Near the end of the documentary, one of the poker playing PhD's hit the nail on the head, IMO. He spoke of the difference between Darwin and his contemporary, Agassiz, and how Agassiz was able to relate to ordinary people (well, white ones, anyways - he was pretty racist). Agassiz worked on the assumption that people were intelligent enough to understand what he was saying. The PhD who brought this up suggested that something similar is happening today, where the ID proponents are the Agassiz's to the evolutionist's Darwin.

I think this is the most telling difference between those who insist that only evolution be taught in schools, as if there were only one theory and only one possibility, and those who propose to "teach the controversy." The evolutionists seem to think that anyone who disagrees or questions them are idiots, and that the ordinary person (or student in school) isn't smart enough to come to their own conclusions, and must be told only the 'right' things. Alternative possibilities are simply unthinkable.

Whether or not these individuals truly believe that is debatable. It's how they're coming across.

Another problem I think a lot of scientists have is that, when faced with the gaps in their theories or knowledge, they don't know how to say, "I don't know." Nothing unusual about that. I think most people have a hard time admitting they don't have the answers. When it comes to science, though, there's a different level of expectation. Scientists are supposed to have all the answers. Scientists, like anyone else, like to be right, but they have more at stake than others. Most of us aren't at risk of loosing our reputations or careers if we turn out to be wrong about something. So when presented with a challenge to their theories and conclusions, scientists have the very natural human response of wanting to defend those theories and conclusions in ever more convoluted ways.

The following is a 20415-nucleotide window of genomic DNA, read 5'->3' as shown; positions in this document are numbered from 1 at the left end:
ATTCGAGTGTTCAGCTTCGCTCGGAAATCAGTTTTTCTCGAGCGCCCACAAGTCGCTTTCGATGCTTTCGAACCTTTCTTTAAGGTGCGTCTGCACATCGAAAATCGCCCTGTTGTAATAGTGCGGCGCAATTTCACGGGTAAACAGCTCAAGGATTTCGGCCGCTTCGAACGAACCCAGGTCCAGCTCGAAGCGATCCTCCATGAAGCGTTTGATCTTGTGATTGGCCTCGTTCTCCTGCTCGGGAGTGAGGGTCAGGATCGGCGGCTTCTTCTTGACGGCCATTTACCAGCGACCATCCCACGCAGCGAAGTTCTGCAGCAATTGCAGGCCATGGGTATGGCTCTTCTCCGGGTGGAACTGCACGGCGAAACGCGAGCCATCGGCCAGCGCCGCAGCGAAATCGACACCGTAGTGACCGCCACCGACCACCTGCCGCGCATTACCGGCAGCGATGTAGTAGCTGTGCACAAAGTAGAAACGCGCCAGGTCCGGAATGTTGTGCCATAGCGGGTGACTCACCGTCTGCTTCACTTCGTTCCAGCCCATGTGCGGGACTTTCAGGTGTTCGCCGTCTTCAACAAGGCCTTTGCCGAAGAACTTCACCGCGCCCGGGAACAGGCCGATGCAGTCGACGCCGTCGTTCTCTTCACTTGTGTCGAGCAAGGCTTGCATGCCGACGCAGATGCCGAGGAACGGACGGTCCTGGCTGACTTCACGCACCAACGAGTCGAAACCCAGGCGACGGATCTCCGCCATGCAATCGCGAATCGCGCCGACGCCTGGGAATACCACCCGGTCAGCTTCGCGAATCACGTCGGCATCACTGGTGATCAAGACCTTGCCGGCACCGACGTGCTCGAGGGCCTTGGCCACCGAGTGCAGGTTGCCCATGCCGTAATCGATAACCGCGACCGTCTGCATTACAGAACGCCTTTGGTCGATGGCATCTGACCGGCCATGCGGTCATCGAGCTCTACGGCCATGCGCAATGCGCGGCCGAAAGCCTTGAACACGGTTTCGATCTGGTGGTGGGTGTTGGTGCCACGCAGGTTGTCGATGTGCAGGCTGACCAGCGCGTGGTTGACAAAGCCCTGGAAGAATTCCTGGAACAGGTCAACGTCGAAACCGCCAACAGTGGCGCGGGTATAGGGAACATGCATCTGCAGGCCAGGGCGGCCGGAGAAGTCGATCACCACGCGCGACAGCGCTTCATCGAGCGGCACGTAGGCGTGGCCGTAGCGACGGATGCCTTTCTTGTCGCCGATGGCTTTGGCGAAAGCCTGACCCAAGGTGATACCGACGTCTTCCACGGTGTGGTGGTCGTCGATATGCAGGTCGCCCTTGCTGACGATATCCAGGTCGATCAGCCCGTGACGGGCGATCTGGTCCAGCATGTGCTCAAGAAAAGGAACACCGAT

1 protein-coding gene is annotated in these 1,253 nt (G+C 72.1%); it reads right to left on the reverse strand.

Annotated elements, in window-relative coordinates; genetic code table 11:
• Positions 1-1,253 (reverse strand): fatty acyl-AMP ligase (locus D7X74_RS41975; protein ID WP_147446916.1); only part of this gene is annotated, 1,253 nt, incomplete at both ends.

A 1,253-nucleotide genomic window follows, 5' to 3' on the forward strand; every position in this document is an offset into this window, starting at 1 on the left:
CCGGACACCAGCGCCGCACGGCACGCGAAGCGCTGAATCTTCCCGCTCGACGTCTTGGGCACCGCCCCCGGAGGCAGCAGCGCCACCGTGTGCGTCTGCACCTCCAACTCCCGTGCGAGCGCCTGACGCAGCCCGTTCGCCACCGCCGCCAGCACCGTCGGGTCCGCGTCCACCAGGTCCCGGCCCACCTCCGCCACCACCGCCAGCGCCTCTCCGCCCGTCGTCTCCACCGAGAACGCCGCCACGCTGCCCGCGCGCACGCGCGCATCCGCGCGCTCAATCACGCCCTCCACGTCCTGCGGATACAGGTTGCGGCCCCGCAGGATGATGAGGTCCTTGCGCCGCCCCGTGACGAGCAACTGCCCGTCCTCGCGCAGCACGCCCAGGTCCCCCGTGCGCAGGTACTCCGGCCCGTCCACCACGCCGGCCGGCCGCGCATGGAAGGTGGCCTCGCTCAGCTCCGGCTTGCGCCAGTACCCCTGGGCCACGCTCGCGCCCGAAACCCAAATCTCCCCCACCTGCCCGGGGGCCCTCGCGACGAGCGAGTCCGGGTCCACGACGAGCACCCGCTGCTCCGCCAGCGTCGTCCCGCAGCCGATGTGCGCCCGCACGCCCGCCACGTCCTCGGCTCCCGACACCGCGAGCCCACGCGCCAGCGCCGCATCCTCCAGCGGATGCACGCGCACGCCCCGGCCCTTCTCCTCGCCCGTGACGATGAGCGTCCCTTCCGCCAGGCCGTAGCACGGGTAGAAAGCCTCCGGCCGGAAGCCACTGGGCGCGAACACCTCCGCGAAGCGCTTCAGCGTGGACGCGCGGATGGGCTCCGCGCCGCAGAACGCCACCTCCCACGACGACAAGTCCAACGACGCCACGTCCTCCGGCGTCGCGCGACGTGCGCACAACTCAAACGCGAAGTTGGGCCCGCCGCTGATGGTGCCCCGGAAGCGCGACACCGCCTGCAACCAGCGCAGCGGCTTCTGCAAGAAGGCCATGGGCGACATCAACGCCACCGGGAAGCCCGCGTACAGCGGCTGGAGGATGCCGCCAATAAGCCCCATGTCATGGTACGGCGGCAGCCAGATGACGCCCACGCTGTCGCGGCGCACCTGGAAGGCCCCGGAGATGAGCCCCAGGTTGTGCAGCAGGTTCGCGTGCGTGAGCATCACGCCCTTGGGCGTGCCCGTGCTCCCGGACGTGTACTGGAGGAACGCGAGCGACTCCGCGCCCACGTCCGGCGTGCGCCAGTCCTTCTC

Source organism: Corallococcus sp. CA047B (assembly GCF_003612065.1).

Some of my favorite scientific books were those that 1) treated the reader as being intelligent enough to understand what was being presented, without dumb-ing the information down, and 2) are able to say "this is what the evidence is right now, this is what I (the author) think the evidence is saying, but in the end, we just don't know."

I think the most powerful thing anyone can say, but especially a scientist, is "I don't know."

Monday, October 13, 2008

Happy Thanksgiving

I just wanted to take a moment away from today's preparations to wish everyone a Happy Thanksgiving. (For those of you visiting from the US, our Thanksgiving is on the second Monday of October.)

We have much to be thankful for, not the least of which is that tomorrow is election day - which means all the disgusting antics shown by our campaigning party leaders will finally be at an end! I can't imagine going through two years of this, like in the US!! I feel for you guys. Really, I do!

So today, I hope my fellow Canadians get to enjoy a lot of good food with family and friends, then go out and vote tomorrow.

Happy Thanksgiving!